The move came just two days after the Alberta Cabinet appeared to duck issuing a back-to-work order, as some 3,000 demonstrators chanted slogans and waved placards while the Cabinet met in the Legislature building
Thursday, Human Resources Minister Clint Dunford said he expected the teachers and the children back in their classes Friday morning.
Learning Minister Lyle Oberg said there was concern for the 350,000 children who have been missing classes, especially the 12th-grade students who risk not graduating this year if the strike drags out much longer.
The decision to order the teachers back to work came after the right-of-center Progressive Conservative Cabinet held a conference call with Premier Ralph Klein, who has the reputaiton of being one of the toughest provincial premiers in Canada. Klein was in Germany, with a trade mission headed by Prime Minister Jean Chretien, and had earlier decided not to fly back home to resolve the crisis.
Some 14,000 teachers across the province have been on strike since Feb. 4, and the crisis deepened Tuesday when another 6,000 public school teachers joined them, bringing the total to more than 20,000, in what has become the biggest teachers' strike in Alberta's history.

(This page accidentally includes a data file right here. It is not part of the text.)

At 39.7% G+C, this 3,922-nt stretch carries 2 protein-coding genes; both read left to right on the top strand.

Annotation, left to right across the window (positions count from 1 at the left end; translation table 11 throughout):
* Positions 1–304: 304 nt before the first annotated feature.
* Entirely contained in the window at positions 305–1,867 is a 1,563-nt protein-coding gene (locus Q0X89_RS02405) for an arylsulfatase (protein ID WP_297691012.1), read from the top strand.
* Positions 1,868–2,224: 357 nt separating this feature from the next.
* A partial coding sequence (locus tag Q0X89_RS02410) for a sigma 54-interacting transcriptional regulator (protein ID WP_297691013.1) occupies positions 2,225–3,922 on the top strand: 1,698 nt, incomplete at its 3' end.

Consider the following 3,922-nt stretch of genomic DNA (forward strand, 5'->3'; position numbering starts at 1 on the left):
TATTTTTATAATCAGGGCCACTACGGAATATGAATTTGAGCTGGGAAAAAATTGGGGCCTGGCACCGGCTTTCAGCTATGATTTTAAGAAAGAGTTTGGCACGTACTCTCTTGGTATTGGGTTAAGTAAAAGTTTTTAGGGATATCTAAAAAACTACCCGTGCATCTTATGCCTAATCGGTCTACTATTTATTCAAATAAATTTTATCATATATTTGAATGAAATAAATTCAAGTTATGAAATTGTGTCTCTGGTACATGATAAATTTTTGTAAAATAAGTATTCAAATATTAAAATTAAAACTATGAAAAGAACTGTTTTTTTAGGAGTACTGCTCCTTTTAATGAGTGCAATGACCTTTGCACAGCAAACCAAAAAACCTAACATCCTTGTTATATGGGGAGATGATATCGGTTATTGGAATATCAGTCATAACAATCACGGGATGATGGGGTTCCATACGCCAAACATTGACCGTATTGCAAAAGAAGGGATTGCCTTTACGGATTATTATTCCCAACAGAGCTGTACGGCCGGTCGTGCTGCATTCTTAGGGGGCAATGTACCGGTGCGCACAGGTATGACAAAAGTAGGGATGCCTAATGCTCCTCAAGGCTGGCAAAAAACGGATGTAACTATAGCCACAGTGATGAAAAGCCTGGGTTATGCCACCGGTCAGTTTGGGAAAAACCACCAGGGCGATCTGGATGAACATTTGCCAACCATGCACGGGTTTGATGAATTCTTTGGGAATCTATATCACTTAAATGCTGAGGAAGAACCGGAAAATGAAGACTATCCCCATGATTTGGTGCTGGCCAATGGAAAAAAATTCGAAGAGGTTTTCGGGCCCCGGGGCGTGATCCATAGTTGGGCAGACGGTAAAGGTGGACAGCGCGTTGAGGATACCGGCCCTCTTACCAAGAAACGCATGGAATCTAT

The Alberta Teachers Association said it had asked its members to abide by the government's order, but the union's lawyers would be in court on Friday to challenge the government's state-of-emergency declaration.
The teachers are demanding more pay, smaller classes, better working conditions, and contract language that would boost recruitment and give teachers longer retention terms.
Klein says Alberta teachers are already among the highest paid in Canada, but last year his government allocated a 6 percent pay hike for them over two years. The teachers are demanding nearly twice that amount. Klein says there simply isn't enough cash in the kitty.
Dunford told reporters the government was giving the teachers' union and the school boards until March 15 to reach a deal, failing which an arbitrator's settlement would be imposed on them.
ATA President Larry Booi said he did not believe the government had enough evidence to prove that an emergency existed. Nevertheless, the teachers had decided earlier that if they were ordered back to work, tbey would abide by the order and return to their classes, while waiting for a court decision
An earlier Ontario court decision, taken as a benchmark in other provinces, sets 23 days as the limit for a teachers' strike, beyond which it becomes an emergency. The 14,000 teachers who walked out on Feb. 4 have been on strike for 17 days, or six days short of the benchmark.
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